October 11, 2011; Source: Kalamazoo Gazette | Michigan Governor Rick Snyder recently told the Council of Michigan Foundations that he likes nonprofits “who don’t blame or take credit.” What in the world does that mean? Does the governor like nonprofits so long as they or their leaders keep their mouths shut? As long as they don’t criticize Snyder’s policies, such as his four-year cap on welfare benefits in a state that has been in a multi-year economic free-fall? Or his call to convert the nonprofit Blue Cross Blue Shield of Michigan to for-profit status?
Maybe Governor Snyder doesn’t want nonprofits to criticize his notion of the role of the nonprofit sector, which is to “fill in gaps the private and public sectors are missing,” as the Kalamazoo Gazette put it.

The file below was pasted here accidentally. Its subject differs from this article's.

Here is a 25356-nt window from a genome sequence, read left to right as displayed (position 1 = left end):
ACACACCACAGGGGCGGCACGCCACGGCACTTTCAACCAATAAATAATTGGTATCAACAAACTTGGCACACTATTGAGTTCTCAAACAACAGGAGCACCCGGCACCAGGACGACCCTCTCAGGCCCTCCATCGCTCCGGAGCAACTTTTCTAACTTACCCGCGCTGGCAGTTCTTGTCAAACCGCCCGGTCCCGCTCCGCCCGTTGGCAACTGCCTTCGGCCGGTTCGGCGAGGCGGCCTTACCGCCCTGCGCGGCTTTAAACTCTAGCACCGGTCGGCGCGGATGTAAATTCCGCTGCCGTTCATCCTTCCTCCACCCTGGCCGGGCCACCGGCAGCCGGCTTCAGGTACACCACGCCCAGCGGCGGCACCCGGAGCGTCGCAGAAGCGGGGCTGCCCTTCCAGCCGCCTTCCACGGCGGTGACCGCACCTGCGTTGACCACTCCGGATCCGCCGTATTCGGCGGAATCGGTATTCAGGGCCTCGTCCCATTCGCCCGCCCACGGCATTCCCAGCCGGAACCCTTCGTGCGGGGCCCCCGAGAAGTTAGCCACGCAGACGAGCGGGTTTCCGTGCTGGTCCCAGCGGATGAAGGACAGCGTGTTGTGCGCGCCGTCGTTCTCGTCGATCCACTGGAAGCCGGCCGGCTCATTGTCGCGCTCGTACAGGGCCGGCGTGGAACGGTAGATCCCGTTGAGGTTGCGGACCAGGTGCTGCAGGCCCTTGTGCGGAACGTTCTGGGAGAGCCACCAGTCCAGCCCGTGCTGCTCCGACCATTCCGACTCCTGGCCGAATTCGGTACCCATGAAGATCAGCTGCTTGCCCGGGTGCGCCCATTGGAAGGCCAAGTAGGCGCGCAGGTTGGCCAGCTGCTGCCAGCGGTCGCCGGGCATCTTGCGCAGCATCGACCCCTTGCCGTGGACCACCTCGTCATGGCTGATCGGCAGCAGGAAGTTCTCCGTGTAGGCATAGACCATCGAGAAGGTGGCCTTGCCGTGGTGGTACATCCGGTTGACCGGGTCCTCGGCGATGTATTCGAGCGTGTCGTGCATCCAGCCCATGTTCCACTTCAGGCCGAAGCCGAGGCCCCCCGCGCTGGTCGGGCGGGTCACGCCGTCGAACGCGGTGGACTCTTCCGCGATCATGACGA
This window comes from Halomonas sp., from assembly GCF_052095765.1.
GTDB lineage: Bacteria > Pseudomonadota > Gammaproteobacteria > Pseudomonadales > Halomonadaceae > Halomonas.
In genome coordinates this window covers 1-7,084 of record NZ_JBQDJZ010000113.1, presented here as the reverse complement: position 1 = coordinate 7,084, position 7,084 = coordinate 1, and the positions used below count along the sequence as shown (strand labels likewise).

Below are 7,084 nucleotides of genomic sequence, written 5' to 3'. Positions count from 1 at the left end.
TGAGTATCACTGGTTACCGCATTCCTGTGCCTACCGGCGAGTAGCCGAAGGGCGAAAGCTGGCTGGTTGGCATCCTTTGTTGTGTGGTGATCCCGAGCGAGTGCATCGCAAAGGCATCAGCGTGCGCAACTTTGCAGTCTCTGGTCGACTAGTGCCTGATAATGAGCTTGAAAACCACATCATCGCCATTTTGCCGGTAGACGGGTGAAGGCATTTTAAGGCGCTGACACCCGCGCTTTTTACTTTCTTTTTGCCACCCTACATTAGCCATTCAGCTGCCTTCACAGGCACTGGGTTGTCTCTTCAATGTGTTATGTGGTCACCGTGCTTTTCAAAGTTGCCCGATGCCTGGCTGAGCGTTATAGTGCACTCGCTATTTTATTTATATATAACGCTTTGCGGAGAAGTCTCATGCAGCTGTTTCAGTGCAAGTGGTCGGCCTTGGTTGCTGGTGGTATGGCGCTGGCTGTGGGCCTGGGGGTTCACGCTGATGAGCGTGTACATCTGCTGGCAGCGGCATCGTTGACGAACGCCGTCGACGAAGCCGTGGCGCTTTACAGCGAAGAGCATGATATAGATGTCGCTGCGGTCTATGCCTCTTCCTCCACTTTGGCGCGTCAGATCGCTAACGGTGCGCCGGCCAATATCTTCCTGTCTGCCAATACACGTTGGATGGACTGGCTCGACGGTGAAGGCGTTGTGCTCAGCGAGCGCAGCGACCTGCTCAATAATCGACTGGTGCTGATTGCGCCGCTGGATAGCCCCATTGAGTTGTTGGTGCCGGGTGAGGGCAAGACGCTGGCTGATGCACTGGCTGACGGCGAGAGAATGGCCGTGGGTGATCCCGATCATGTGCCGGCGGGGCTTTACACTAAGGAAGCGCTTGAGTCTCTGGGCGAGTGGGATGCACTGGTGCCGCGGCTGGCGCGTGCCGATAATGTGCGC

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For now, Snyder seems to have mollified Great Lakes State nonprofits. Kyle Caldwell, the head of the Michigan Nonprofit Association, welcomed what he characterized as Snyder’s positive view of the nonprofit sector. He agreed that “people in nonprofits are chronically positive” and said he “appreciate[d] [that Snyder] recognized that nonprofits are on the front end of issues. . . [He also] liked the notion about connecting assets to problems, like using universities as incubators.” Gubernatorial valentines to the nonprofit sector are all well and good, but it would be nice if the words, Snyder’s and others, of both parties, matched the actions.—Rick Cohen